It struck me, watching their faces, that the members of the House subcommittee really don’t understand what happens when someone’s identity is stolen.

If a person receives a notice that someone is using his Social Security number to apply for credit cards, the first thing a consumer is told is to notify the three main credit bureaus — Equifax, Experian and Trans Union.

You can spend 30 minutes or more on hold waiting for a person to answer the phone at these agencies. And what’s the first question they ask? “What’s your Social Security number?”

You’ve just had your identity stolen, and now they want you to give out that key piece of identifying information to a complete stranger over the phone.

You will also be told to make out a police report, and at the local police station an officer will likely tell you, “we get hundreds of these reports every month. Chances are we’re never going to catch the culprit or find out how it happened.”

As Madigan told the subcommittee, “The most frustrating aspect of this problem is that data breaches are not new. No one is surprised to hear the latest data breach reported in the news. We have become too accustomed to their occurrence, and it is time for the government and the private sector to take serious, meaningful actions to curb this growing problem.”

There’s apparently no business standard for protecting a customer’s personal financial information. Every business decides for itself what sort of protections it puts in place.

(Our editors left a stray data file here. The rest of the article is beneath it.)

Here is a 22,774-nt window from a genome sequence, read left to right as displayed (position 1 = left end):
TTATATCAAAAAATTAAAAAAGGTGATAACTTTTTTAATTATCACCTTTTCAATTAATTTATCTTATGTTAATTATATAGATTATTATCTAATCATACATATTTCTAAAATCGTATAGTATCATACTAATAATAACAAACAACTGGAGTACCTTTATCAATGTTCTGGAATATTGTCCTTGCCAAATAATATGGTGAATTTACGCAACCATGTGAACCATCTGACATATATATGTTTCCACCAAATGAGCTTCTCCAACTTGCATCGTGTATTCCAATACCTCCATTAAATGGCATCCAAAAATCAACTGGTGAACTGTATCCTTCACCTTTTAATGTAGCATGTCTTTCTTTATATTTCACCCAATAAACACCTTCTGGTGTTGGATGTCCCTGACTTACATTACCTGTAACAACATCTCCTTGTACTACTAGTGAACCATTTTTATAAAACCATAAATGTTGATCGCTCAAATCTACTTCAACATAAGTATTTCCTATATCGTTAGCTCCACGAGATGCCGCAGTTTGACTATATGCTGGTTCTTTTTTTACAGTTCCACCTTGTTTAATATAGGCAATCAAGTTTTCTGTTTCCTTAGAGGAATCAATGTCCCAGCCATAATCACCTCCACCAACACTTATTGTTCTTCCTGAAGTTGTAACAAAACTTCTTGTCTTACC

But we all know at the front end of any retail system is a minimum-wage employee who may leave that job after only a few months. And every day people hand over debit and credit cards to someone who has never gone through the sort of background check required of an ordinary bank teller.

There is no indication, according to authorities, that any foreign government was involved in the recent hacking of American business computers. But if a group of private hackers can disrupt U.S. commerce, why wouldn’t a hostile nation do the same?

Terrorists are known primarily for bombings, but you know some of them somewhere have to be plotting an attack in cyberspace. What better way to finance their operations than to steal money from the wallets of American consumers?

Several of the members of the subcommittee said the news media had sensationalized recent cybercrime against large retailers.

If that’s true, the crimes against ordinary Americans have drawn too little media attention.

Those crimes aren’t being carried out by sophisticated criminal organizations or foreign governments but common thieves who realize it’s a lot easier to steal someone’s credit card information than to rob them on the streets these days.

It seems that these sorts of crimes are so common that many law enforcement agencies and even the federal government has given up.

No wonder companies that claim to provide identity theft protection are making money.